Typing of urinary JC virus DNA offers a novel means of tracing human migrations

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Publisher: National Academy of Sciences
Document Type: Article
Length: 250 words

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Abstract :

Although polyomavirus JC (JCV) is the proven pathogen of progressive multifocal leukoencephalopathy, the fatal demyelinating disease, this virus is ubiquitous as a usually harmless symbiote among human beings. JCV propagates in the adult kidney and excretes its progeny in urine, from which JCV DNA can readily be recovered. The main mode of transmission of JCV is from parents to children through long cohabitation. In this study, we collected a substantial number of urine samples from native inhabitants of 34 countries in Europe, Africa, and Asia. A 610-bp segment of JCV DNA was amplified from each urine sample, and its DNA sequence was determined. A worldwide phylogenetic tree subsequently constructed revealed the presence of nine subtypes including minor ones. Five subtypes (EU, Af2, B1, SC, and CY) occupied rather large territories that overlapped with each other at their boundaries. The entire Europe, northern Africa, and western Asia were the domain of EU, whereas the domain of Af2 included nearly all of Africa and southwestern Asia all the way to the northeastern edge of India. Partially overlapping domains in Asia were occupied by subtypes B1, SC, and CY. Of particular interest was the recovery of JCV subtypes in a pocket or pockets that were separated by great geographic distances from the main domains of those subtypes. Certain of these pockets can readily be explained by recent migrations of human populations carrying these subtypes. Overall, it appears that JCV genotyping promises to reveal previously unknown human migration routes: ancient as well as recent.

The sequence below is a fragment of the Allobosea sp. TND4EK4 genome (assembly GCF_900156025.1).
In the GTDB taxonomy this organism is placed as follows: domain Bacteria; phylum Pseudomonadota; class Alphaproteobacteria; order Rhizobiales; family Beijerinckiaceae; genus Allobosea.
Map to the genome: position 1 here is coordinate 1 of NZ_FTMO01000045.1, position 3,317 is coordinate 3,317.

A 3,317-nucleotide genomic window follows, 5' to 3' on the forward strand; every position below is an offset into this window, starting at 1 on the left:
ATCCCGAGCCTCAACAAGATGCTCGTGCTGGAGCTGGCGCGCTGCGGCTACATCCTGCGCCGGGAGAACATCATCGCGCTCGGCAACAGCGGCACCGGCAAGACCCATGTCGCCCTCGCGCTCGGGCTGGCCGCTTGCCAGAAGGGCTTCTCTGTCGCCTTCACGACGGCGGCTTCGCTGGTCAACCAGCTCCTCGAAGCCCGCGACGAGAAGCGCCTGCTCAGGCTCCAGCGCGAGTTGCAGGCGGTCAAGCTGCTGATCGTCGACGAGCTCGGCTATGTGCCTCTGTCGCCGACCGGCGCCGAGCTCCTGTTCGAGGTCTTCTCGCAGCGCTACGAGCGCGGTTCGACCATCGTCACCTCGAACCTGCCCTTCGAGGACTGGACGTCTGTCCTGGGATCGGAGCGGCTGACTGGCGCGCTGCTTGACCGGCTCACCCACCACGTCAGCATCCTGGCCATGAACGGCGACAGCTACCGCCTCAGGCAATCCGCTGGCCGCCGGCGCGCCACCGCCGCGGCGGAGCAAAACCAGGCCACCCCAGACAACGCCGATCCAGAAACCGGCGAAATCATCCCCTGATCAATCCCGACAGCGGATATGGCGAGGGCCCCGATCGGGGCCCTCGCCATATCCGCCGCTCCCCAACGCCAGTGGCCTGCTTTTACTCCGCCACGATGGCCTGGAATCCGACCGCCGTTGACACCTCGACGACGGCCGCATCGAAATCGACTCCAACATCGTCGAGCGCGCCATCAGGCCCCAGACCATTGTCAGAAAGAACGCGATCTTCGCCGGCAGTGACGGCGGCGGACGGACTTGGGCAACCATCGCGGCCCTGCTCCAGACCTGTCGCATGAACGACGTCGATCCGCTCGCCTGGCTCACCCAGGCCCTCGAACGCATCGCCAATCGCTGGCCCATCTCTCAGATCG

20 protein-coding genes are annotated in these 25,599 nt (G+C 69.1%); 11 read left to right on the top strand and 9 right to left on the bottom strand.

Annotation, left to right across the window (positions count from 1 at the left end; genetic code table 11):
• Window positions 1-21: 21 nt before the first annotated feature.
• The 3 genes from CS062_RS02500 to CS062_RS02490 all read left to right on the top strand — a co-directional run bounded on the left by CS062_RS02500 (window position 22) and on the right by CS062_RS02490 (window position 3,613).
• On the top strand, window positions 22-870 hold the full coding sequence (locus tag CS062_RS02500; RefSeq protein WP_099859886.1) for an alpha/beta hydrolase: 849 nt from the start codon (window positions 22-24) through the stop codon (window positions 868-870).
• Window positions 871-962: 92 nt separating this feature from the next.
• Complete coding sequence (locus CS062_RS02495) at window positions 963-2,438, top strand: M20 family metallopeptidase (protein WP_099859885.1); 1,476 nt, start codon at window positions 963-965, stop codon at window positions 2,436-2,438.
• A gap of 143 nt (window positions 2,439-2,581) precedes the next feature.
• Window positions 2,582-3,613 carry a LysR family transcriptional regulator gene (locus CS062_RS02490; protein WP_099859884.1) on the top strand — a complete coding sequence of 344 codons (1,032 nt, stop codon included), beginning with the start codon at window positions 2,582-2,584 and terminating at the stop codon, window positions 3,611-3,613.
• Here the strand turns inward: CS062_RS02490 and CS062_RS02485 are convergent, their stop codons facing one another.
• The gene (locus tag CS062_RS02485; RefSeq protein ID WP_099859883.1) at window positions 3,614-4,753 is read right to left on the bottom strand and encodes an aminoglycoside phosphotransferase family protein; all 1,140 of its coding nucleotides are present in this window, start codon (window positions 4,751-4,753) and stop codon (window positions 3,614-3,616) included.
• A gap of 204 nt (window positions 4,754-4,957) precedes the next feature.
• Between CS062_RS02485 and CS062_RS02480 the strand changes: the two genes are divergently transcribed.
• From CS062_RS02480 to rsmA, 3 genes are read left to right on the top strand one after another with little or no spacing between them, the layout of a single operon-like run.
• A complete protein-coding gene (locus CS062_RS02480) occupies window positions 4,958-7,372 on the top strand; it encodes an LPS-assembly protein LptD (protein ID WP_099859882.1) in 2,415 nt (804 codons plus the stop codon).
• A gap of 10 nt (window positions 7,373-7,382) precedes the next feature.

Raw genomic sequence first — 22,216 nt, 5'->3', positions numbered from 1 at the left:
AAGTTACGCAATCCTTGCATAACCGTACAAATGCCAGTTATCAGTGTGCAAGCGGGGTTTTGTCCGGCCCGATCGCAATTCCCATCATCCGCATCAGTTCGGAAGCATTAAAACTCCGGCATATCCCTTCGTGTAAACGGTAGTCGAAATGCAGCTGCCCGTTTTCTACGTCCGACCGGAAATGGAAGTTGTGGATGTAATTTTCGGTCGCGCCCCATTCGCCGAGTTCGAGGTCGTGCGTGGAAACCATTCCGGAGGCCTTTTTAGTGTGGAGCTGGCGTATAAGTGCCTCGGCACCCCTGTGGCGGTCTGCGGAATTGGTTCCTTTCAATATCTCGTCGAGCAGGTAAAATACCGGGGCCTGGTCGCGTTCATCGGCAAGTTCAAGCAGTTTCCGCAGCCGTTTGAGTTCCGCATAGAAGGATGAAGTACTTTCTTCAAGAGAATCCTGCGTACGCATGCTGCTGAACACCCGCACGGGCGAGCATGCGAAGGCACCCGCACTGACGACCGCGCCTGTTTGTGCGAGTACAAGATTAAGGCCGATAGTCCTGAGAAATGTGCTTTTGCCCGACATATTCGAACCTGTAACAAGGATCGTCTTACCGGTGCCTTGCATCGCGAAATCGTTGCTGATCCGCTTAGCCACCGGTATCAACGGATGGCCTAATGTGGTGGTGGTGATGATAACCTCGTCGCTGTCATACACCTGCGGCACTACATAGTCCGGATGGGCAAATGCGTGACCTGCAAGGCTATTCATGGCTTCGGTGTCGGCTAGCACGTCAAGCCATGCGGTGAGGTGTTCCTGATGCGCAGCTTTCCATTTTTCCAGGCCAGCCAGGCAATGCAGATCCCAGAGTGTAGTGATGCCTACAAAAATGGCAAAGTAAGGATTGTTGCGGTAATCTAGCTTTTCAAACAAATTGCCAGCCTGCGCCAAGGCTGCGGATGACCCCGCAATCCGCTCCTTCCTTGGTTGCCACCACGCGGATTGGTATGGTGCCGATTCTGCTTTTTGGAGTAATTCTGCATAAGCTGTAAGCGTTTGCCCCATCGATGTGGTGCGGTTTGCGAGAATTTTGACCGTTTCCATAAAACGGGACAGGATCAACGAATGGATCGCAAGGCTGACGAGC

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Source Citation   

Gale Document Number: GALE|A20143913